Can humans unlock superpowers? (Find out here!)
In this brief guide we are going to answer the question “Can humans unlock superpowers?” we will highlight extraordinary situations of people who have exceeded the limits and we’ll find out how they do it.
Can humans unlock superpowers?
We all have abilities, actually, we can ”unlock superpowers” in dangerous situations, like superstrength. Or, through training we could exceed our current limits.
Let’s be clear: in the real world there are no superheroes that can throw fireballs from their hands or fly so fast around the earth until time stops. That’s fiction and the work of very creative writers.
There are also no truly mutant people who, due to science, have become rare specimens with supernatural powers.
What does really exist, and is proven by science, are human beings with mental and physical capacities that escape common logic and that comparing them with an ordinary person -like me- stand out and can be classified as superhumans.
It has taken millions of years for our bodies to develop incredible abilities.
Soon technology will allow us to overcome the limitations of the body. But sometimes some people seem to anticipate the future of human evolution. The “superhuman” is one step away from existing, as the following cases show.
Unbreakable bones, extraordinary strength, a very powerful vision, super speed and other faculties that take human capacity to the limit and although some didn’t know that our race is capable of that, some of us have special powers that many didn’t imagine exist in real life.
Ingo Swann, the man who could see things millions of miles away
Remote Viewing is a highly standardized and structured psychic ability that allows us to perceive and obtain information in a very precise way about objects or people very far from us and in real time.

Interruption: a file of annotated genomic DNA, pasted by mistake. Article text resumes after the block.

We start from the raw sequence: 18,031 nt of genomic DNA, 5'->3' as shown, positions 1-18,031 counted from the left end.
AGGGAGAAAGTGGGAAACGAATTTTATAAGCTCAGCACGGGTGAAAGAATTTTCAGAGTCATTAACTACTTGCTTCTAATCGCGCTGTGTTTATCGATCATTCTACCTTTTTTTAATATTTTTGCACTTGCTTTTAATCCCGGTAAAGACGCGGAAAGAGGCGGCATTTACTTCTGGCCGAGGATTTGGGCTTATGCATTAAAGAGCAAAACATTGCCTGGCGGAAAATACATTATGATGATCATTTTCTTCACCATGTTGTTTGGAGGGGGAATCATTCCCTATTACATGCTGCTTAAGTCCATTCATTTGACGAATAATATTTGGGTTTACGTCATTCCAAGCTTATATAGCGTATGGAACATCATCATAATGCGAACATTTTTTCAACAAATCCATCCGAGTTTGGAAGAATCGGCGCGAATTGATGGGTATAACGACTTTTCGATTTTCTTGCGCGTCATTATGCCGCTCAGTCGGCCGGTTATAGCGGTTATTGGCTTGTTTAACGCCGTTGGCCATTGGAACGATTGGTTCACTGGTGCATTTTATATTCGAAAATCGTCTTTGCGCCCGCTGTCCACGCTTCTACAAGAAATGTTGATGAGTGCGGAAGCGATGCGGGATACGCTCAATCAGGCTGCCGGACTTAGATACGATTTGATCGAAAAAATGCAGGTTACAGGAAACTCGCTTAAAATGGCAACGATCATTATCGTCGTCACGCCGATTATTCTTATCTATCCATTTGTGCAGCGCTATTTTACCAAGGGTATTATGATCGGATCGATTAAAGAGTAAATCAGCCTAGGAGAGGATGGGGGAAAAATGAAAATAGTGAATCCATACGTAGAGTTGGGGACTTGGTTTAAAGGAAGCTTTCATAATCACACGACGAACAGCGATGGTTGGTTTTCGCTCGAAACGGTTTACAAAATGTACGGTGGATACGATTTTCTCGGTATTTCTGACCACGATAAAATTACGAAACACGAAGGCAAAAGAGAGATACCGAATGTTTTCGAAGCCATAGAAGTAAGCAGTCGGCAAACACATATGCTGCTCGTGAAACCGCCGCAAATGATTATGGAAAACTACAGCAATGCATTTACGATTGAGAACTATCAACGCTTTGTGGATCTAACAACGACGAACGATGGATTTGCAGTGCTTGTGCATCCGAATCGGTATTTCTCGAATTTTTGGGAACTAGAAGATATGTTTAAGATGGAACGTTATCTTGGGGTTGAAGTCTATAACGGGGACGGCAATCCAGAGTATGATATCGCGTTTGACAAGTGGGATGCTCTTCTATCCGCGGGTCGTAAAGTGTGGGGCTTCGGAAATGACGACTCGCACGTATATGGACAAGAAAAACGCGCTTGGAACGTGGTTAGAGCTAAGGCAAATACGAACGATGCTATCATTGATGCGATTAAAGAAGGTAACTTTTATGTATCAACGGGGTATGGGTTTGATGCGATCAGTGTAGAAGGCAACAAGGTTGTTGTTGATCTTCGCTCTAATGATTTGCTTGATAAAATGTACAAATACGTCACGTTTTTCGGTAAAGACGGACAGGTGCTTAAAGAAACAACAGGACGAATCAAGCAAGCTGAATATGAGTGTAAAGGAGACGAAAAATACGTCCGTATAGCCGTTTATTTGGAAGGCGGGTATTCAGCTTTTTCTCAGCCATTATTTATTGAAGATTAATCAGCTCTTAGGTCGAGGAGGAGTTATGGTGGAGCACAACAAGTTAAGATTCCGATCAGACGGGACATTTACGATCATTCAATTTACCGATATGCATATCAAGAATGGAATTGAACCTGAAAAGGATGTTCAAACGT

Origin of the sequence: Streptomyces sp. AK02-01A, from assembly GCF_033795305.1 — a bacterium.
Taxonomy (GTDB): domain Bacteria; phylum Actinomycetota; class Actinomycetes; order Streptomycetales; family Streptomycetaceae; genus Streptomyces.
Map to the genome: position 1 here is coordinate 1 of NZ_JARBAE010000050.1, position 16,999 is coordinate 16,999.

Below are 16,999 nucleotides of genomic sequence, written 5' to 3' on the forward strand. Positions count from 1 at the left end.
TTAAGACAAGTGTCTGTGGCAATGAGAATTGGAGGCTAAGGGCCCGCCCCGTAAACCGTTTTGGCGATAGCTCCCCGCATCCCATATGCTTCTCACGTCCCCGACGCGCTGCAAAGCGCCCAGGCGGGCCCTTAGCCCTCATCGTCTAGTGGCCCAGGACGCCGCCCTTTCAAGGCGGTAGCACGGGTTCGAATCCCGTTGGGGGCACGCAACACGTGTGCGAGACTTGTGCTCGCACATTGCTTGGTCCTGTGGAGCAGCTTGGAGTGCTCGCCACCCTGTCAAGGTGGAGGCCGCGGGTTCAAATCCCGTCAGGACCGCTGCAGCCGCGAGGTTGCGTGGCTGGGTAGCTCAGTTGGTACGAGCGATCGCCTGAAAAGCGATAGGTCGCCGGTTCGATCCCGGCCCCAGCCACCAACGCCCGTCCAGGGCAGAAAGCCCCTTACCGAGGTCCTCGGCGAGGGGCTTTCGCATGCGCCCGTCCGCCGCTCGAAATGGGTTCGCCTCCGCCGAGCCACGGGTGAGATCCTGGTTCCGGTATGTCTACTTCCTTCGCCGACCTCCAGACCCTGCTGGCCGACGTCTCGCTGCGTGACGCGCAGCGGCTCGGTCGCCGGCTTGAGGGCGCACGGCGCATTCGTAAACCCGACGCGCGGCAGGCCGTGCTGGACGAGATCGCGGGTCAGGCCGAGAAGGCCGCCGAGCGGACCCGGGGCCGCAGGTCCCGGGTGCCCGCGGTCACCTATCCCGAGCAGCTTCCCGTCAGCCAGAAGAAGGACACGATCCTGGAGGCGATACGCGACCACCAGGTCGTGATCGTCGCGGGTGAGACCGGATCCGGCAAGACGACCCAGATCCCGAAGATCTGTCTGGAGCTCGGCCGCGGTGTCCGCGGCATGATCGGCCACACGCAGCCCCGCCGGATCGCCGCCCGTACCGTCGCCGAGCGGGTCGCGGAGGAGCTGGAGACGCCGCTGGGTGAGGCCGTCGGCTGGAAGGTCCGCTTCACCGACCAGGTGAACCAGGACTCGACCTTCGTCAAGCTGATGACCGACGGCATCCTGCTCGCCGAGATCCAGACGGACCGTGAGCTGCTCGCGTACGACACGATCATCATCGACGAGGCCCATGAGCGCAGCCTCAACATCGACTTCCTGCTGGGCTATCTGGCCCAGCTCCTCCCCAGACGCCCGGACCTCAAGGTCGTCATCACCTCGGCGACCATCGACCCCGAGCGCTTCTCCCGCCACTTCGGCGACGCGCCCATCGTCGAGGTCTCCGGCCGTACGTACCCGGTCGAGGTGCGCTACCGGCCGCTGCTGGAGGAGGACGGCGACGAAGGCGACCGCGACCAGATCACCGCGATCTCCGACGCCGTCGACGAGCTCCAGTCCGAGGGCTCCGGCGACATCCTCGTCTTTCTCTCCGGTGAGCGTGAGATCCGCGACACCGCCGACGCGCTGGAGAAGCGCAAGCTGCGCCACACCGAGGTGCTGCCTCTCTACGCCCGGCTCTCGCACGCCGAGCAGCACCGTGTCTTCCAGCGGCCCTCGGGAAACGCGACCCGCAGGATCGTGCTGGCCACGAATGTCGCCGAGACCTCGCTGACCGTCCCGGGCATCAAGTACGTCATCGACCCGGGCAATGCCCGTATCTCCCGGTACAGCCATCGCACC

It’s considered as an extrasensory perception. The visualizer is said to be directly connected to the collective unconscious, called the Matrix. For some people, this method is crazy.
Ingo Swann, Father of Remote Viewing, gained notoriety when he conducted an experiment to visualize Jupiter in 1973, where he said that Jupiter had rings around it. Jupiter was proven to have rings in 1979 after information was obtained from Voyager, the probe that visited Jupiter, lending credibility to Ingo’s words.
Stephen Wiltshire and a more than photographic memory
This London artist was diagnosed with autism when he was just a child. It’s not known if that condition enhanced the great abilities with which he now stands out.
Wiltshire is able to draw a map of a city just by looking at it once. And it’s not that he draws the landscape in a ‘’similar’’ way, he manages to put together a perfect architectural plan of, for example, metropolises as large as Singapore.
Researchers argue that this level of creativity is only possible thanks to a special connection
between the left and right hemispheres of the brain.
Wim Hof, the Iceman
This 61-year-old Dutchman surprised the world and especially thousands of scientists by breaking the world record when he spent almost two hours under the ice without his body temperature falling half a degree; all thanks to meditation.